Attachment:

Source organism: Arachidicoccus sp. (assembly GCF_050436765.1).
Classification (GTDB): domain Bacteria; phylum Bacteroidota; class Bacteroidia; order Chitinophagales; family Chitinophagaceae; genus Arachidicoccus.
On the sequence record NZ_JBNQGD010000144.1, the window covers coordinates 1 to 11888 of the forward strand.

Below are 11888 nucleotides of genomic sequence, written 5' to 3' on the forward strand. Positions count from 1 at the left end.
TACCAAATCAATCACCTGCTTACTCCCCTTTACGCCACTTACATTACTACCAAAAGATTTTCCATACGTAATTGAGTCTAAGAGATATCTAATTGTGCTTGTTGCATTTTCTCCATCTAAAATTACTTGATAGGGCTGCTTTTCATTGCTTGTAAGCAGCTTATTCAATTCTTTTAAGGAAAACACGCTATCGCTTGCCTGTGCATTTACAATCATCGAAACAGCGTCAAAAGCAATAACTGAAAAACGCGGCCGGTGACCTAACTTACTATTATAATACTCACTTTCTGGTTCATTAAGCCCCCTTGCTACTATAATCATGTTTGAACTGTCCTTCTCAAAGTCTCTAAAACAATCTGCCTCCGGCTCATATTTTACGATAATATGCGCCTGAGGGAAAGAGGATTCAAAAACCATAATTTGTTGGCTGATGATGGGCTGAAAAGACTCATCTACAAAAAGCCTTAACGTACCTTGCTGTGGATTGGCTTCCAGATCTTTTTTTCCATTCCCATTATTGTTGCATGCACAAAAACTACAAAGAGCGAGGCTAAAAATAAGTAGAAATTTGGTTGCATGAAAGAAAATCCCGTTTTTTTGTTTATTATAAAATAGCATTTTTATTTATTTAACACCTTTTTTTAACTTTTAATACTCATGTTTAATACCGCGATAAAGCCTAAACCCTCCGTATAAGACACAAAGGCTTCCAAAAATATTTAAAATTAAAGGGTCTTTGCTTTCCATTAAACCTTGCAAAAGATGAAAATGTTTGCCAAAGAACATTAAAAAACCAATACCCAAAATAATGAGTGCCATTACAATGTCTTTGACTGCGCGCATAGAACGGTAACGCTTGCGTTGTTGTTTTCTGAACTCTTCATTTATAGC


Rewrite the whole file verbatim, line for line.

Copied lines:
Source organism: Arachidicoccus sp. (assembly GCF_050436765.1).
Classification (GTDB): domain Bacteria; phylum Bacteroidota; class Bacteroidia; order Chitinophagales; family Chitinophagaceae; genus Arachidicoccus.
On the sequence record NZ_JBNQGD010000144.1, the window covers coordinates 1 to 11888 of the forward strand.

Below are 11888 nucleotides of genomic sequence, written 5' to 3' on the forward strand. Positions count from 1 at the left end.
TACCAAATCAATCACCTGCTTACTCCCCTTTACGCCACTTACATTACTACCAAAAGATTTTCCATACGTAATTGAGTCTAAGAGATATCTAATTGTGCTTGTTGCATTTTCTCCATCTAAAATTACTTGATAGGGCTGCTTTTCATTGCTTGTAAGCAGCTTATTCAATTCTTTTAAGGAAAACACGCTATCGCTTGCCTGTGCATTTACAATCATCGAAACAGCGTCAAAAGCAATAACTGAAAAACGCGGCCGGTGACCTAACTTACTATTATAATACTCACTTTCTGGTTCATTAAGCCCCCTTGCTACTATAATCATGTTTGAACTGTCCTTCTCAAAGTCTCTAAAACAATCTGCCTCCGGCTCATATTTTACGATAATATGCGCCTGAGGGAAAGAGGATTCAAAAACCATAATTTGTTGGCTGATGATGGGCTGAAAAGACTCATCTACAAAAAGCCTTAACGTACCTTGCTGTGGATTGGCTTCCAGATCTTTTTTTCCATTCCCATTATTGTTGCATGCACAAAAACTACAAAGAGCGAGGCTAAAAATAAGTAGAAATTTGGTTGCATGAAAGAAAATCCCGTTTTTTTGTTTATTATAAAATAGCATTTTTATTTATTTAACACCTTTTTTTAACTTTTAATACTCATGTTTAATACCGCGATAAAGCCTAAACCCTCCGTATAAGACACAAAGGCTTCCAAAAATATTTAAAATTAAAGGGTCTTTGCTTTCCATTAAACCTTGCAAAAGATGAAAATGTTTGCCAAAGAACATTAAAAAACCAATACCCAAAATAATGAGTGCCATTACAATGTCTTTGACTGCGCGCATAGAACGGTAACGCTTGCGTTGTTGTTTTCTGAACTCTTCATTTATAGC